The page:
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Bassariscus

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Bassariscus is a genus in the family Procyonidae. There are two species in the genus: the ring-tailed cat or ringtail (B. astutus) and the cacomistle (B. sumichrasti). Genetic studies have indicated that the closest relatives of Bassariscus are raccoons,[1][2][3] from which they diverged about 10 million years ago.[3] Prior to this, some taxonomies placed the genus as a separate family, Bassaricidae, due to the more digitigrade stance of their legs,[4] and it was thought that they were represented in fossils from the early Miocene. The name is a Greek word for fox ("bassaris") with a Latinized diminutive ending ("-iscus").[5] The genus was first described by Elliott Coues in 1887. He proposed the word "bassarisk" as the English term for animals in this genus.[6] Its habitat includes semi-arid areas in the southwestern United States,[7] the whole of Mexico, as well as moist tropical forests in Central America.

Species

References

  1. ^ K.-P. Koepfli; M. E. Gompper; E. Eizirik; C.-C. Ho; L. Linden; J. E. Maldonado; R. K. Wayne (2007). "Phylogeny of the Procyonidae (Mammalia: Carvnivora): Molecules, morphology and the Great American Interchange". Molecular Phylogenetics and Evolution. 43 (3): 1076–1095. CiteSeerX 10.1.1.495.2618. doi:10.1016/j.ympev.2006.10.003. PMID 17174109.
  2. ^ Eizirik, E.; Murphy, W. J.; Koepfli, K.-P.; Johnson, W. E.; Dragoo, J. W.; Wayne, R. K.; O’Brien, S. J. (2010-02-04). "Pattern and timing of diversification of the mammalian order Carnivora inferred from multiple nuclear gene sequences". Molecular Phylogenetics and Evolution. 56 (1): 49–63. doi:10.1016/j.ympev.2010.01.033. PMC 7034395. PMID 20138220.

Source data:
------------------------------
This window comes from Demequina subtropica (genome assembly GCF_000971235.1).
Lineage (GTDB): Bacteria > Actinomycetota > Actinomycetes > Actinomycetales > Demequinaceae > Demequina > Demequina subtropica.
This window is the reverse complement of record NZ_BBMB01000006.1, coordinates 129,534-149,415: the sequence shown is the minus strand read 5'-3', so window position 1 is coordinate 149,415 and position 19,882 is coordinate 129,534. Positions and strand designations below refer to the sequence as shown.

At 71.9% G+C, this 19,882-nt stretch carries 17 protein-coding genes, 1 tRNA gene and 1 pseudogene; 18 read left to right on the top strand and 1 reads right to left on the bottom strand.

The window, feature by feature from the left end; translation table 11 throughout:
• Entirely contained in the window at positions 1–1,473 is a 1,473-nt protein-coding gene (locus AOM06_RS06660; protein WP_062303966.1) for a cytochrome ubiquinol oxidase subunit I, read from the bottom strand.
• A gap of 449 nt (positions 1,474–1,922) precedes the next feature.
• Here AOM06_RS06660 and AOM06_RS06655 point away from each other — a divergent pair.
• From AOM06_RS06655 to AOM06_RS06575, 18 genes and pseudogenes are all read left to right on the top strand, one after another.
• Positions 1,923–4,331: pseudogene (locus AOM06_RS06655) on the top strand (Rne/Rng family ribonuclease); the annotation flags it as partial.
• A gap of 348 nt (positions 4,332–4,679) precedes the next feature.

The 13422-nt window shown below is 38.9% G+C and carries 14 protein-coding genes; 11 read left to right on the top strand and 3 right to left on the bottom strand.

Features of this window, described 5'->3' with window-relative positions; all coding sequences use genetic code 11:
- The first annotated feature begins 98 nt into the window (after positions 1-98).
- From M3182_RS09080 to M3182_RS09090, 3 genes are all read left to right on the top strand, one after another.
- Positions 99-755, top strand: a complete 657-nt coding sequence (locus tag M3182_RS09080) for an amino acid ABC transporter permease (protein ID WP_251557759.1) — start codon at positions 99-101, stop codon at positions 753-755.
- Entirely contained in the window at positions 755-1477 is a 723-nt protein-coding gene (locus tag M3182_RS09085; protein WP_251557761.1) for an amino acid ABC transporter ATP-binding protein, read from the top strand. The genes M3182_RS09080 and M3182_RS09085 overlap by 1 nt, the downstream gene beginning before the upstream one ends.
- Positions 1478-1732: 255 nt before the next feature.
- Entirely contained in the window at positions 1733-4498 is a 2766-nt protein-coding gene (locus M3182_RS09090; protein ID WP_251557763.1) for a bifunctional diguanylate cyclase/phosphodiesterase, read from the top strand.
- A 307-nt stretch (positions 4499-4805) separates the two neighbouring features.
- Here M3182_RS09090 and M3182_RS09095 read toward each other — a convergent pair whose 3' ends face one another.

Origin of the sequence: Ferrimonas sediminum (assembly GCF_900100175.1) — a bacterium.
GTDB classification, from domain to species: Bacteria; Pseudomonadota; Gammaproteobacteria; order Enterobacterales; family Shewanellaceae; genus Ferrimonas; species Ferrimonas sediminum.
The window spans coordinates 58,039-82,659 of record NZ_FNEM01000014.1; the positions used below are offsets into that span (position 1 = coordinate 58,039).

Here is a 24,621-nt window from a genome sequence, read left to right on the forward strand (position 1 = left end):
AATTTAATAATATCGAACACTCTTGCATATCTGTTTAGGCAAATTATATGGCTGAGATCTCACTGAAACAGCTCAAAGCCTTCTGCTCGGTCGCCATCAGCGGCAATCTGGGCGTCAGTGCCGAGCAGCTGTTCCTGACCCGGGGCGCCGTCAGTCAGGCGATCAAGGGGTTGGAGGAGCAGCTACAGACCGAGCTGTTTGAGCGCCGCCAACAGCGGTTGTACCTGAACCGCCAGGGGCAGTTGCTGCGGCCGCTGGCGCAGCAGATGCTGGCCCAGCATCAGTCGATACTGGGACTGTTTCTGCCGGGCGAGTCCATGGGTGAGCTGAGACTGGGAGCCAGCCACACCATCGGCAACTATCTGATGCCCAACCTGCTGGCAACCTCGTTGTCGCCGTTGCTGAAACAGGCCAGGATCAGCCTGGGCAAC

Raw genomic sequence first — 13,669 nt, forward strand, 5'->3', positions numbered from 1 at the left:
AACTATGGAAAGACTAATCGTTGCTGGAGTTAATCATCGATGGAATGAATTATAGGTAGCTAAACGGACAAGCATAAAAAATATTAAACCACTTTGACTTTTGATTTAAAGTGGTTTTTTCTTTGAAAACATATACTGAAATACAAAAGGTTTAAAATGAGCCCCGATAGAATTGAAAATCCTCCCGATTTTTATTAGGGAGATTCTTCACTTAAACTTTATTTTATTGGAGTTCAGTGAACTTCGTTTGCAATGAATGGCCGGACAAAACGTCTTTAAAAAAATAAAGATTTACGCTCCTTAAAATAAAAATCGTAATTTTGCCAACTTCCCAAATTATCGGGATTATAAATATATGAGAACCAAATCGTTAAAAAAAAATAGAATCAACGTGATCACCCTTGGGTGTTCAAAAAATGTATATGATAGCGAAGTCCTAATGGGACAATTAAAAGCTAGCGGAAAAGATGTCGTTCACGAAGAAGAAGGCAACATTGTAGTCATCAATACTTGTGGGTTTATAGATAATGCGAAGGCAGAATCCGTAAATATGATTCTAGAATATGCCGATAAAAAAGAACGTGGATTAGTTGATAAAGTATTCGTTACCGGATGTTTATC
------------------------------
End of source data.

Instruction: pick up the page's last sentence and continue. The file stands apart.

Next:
3. ^ a b Helgen, K. M.; Pinto, M.; Kays, R.; Helgen, L.; Tsuchiya, M.; Quinn, A.; Wilson, D.; Maldonado, J. (2013-08-15). "Taxonomic revision of the olingos (Bassaricyon), with description of a new species, the Olinguito". ZooKeys (324): 1–83. doi:10.3897/zookeys.324.5827. PMC 3760134. PMID 24003317.
  4. ^ "Ringtailed Cat - Bassariscus astutus - DesertUSA". www.desertusa.com. Retrieved 2021-04-20.
  5. ^ "Definition of BASSARISCUS". Merriam-Webster. Retrieved 28 June 2018.
  6. ^ Coues, E. (1887). "Bassariscus, a new generic name in mammalogy". Science. 9 (225): 516. doi:10.1126/science.ns-9.225.516. PMID 17748409.
  7. ^ "Archived copy". Archived from the original on 2010-08-10. Retrieved 2010-12-01.CS1 maint: archived copy as title (link)
  8. ^ Timm, R.; Reid, F. & Helgen, K. (2008). "Bassariscus astutus". IUCN Red List of Threatened Species. 2008. Retrieved January 26, 2009.old-form url
  9. ^ a b "Volume Issue 327 | Mammalian Species | Oxford Academic". web.archive.org. 2017-05-25. Retrieved 2021-04-20.

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Bassariscus: Brief Summary

provided by wikipedia EN

Bassariscus is a genus in the family Procyonidae. There are two species in the genus: the ring-tailed cat or ringtail (B. astutus) and the cacomistle (B. sumichrasti). Genetic studies have indicated that the closest relatives of Bassariscus are raccoons, from which they diverged about 10 million years ago. Prior to this, some taxonomies placed the genus as a separate family, Bassaricidae, due to the more digitigrade stance of their legs, and it was thought that they were represented in fossils from the early Miocene. The name is a Greek word for fox ("bassaris") with a Latinized diminutive ending ("-iscus"). The genus was first described by Elliott Coues in 1887. He proposed the word "bassarisk" as the English term for animals in this genus. Its habitat includes semi-arid areas in the southwestern United States, the whole of Mexico, as well as moist tropical forests in Central America.

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